1. Carbon: The atomic number of carbon is 6 and its atomic weight is 12. Carbon has a Melting point of 3550 oC. Three common crystalline allotropes are graphite, diamond, and (usually) fullerenes. Carbon (in the form of coal is used as a fuel. Graphite is used for pencil tips, high temperature crucibles, dry cells, electrodes and as a lubricant. Diamonds are used in jewelry and in industry for cutting, drilling, grinding, and polishing. Carbon black is used as the black pigment in printing ink. The 14C radioactive isotope is used in archaeological dating.
  2. Silicon: the Atomic number of silicon is 14 and its relative atomic mass is 28.085. Silicon is used to make alloys including aluminium-silicon and ferro-silicon. These are used to make dynamo and transformer plates, cylinder heads engine blocks and machine tools and to deoxidise steel. Silicone oil is a lubricant and is added to some cosmetics and hair conditioners. Silicone rubber is used as a waterproof sealant in bathrooms and around windows, pipes and roofs. It is also used as a semiconductor in solid-state devices. Silicon carbides are important as abrasives and are also used in laser.
  3. Tin: Atomic number of tin is 50 and its atomic weight is 118.69. The melting point is 231.97 °C and it is used for many purposes such as tin-plating, plate-glass production, alloys such as pewter, bell metal, bronze, making ceramic bodies opaque, as an abrasive, for making fabrics heavier, and in dentifrices. Organic tin compounds act as stabilizers in certain plastics and as wood preservatives. Elemental tin is non-toxic but organic tin compounds used as fungicides etc. are toxic.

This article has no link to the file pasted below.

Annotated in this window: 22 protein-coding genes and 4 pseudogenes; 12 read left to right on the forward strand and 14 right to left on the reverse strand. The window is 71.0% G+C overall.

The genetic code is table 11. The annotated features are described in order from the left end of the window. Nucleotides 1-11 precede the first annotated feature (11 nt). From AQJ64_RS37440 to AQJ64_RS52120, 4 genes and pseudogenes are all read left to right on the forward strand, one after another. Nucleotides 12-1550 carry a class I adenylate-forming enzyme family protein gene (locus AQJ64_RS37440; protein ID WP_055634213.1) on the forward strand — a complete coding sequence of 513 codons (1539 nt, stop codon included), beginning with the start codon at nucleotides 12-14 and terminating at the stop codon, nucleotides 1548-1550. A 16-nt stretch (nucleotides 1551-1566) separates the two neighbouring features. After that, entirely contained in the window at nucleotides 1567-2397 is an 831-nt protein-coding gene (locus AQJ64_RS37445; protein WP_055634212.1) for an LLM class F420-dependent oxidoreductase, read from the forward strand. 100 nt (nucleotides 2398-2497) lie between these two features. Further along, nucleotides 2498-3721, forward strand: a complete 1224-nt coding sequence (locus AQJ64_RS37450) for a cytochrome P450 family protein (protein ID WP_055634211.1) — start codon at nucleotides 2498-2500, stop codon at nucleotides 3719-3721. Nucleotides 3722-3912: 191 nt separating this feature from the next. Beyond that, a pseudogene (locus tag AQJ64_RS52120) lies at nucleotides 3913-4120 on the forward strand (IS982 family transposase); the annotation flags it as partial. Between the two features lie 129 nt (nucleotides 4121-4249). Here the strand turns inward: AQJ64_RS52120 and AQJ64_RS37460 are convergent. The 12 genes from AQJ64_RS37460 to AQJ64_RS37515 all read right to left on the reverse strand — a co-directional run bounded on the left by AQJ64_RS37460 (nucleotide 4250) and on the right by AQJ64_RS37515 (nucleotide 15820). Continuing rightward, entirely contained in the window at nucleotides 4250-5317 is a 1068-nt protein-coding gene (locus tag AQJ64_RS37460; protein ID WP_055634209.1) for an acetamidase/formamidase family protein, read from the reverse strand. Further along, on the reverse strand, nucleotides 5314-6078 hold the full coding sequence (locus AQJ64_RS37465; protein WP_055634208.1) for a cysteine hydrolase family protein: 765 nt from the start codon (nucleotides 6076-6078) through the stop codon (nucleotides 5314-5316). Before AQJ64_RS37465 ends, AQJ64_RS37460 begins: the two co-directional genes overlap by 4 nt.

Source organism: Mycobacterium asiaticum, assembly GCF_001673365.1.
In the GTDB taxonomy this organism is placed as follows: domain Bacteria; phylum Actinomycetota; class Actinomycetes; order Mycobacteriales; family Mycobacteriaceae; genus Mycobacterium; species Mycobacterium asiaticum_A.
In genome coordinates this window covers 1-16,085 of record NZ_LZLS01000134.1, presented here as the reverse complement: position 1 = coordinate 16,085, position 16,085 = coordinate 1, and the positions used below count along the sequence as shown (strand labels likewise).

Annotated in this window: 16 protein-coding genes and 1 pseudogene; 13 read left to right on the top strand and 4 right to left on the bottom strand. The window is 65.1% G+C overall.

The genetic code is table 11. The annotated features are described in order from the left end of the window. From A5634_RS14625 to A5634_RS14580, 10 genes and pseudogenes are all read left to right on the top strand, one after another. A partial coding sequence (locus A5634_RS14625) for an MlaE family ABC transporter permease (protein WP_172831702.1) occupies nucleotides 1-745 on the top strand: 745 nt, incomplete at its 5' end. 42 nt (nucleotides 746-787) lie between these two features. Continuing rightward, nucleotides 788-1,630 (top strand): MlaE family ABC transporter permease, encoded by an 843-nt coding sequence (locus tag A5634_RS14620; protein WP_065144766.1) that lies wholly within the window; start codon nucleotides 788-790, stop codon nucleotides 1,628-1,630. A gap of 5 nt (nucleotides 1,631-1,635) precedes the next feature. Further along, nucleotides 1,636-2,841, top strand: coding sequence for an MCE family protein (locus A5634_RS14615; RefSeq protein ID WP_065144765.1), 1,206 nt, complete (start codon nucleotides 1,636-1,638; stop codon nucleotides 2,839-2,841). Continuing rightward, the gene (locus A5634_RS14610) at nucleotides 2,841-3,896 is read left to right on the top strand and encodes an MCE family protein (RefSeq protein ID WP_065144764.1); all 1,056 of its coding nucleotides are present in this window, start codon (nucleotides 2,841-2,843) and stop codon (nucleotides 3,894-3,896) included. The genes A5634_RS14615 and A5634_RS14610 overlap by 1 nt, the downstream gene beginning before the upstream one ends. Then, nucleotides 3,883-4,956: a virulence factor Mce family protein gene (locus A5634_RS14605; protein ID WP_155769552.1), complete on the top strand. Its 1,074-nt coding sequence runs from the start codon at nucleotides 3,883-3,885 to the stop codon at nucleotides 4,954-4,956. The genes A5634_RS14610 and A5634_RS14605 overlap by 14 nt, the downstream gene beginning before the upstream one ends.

Group V Elements:

Group V elements are those elements which contain 5 electrons in their outermost shell. These elements are non-metal in nature and include elements such as nitrogen, phosphorus, arsenic, antimony and bismuth. Some daily life uses of some of these elements shall be discussed below.

  1. Nitrogen: Atomic number of nitrogen is 7 and its relative atomic mass is 14.007. And Melting point is −210.0°C. Nitrogen is a very important constituent of macronutrients such as proteins and is therefore essential to proper functioning of both humans and plants. Nitrogen is important to the chemical industry. It is used to make fertilisers, nitric acid, dyes, nylon, and explosives. Ammonia, which is one of the most important compounds of nitrogen, is produced by the Haber process and around 150 million tons of ammonia are produced in this way every year. It is used to preserve foods, in the electronics industry and in annealing stainless steel and other steel mill products. Annealing is a heat treatment that makes steel easier to work. Liquid nitrogen can also function as a refrigerant.